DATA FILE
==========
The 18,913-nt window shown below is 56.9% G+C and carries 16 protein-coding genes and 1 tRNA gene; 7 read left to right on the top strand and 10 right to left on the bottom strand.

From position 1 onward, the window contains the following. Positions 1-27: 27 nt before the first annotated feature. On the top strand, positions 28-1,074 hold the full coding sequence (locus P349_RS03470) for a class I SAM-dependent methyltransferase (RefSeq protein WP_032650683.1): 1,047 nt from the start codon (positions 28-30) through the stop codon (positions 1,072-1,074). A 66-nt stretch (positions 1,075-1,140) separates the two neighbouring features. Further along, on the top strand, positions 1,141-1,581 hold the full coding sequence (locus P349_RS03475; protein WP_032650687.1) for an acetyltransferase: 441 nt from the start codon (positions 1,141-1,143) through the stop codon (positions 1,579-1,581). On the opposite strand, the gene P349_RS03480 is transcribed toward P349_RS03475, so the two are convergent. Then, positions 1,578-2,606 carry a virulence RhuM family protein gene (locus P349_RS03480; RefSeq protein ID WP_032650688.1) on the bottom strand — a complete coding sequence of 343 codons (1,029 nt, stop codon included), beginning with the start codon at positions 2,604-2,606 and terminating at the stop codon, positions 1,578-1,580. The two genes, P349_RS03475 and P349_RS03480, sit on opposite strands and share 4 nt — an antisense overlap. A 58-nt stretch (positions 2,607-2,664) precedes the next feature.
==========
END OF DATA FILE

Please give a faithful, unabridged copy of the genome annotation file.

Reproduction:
The 18,913-nt window shown below is 56.9% G+C and carries 16 protein-coding genes and 1 tRNA gene; 7 read left to right on the top strand and 10 right to left on the bottom strand.

From position 1 onward, the window contains the following. Positions 1-27: 27 nt before the first annotated feature. On the top strand, positions 28-1,074 hold the full coding sequence (locus P349_RS03470) for a class I SAM-dependent methyltransferase (RefSeq protein WP_032650683.1): 1,047 nt from the start codon (positions 28-30) through the stop codon (positions 1,072-1,074). A 66-nt stretch (positions 1,075-1,140) separates the two neighbouring features. Further along, on the top strand, positions 1,141-1,581 hold the full coding sequence (locus P349_RS03475; protein WP_032650687.1) for an acetyltransferase: 441 nt from the start codon (positions 1,141-1,143) through the stop codon (positions 1,579-1,581). On the opposite strand, the gene P349_RS03480 is transcribed toward P349_RS03475, so the two are convergent. Then, positions 1,578-2,606 carry a virulence RhuM family protein gene (locus P349_RS03480; RefSeq protein ID WP_032650688.1) on the bottom strand — a complete coding sequence of 343 codons (1,029 nt, stop codon included), beginning with the start codon at positions 2,604-2,606 and terminating at the stop codon, positions 1,578-1,580. The two genes, P349_RS03475 and P349_RS03480, sit on opposite strands and share 4 nt — an antisense overlap. A 58-nt stretch (positions 2,607-2,664) precedes the next feature.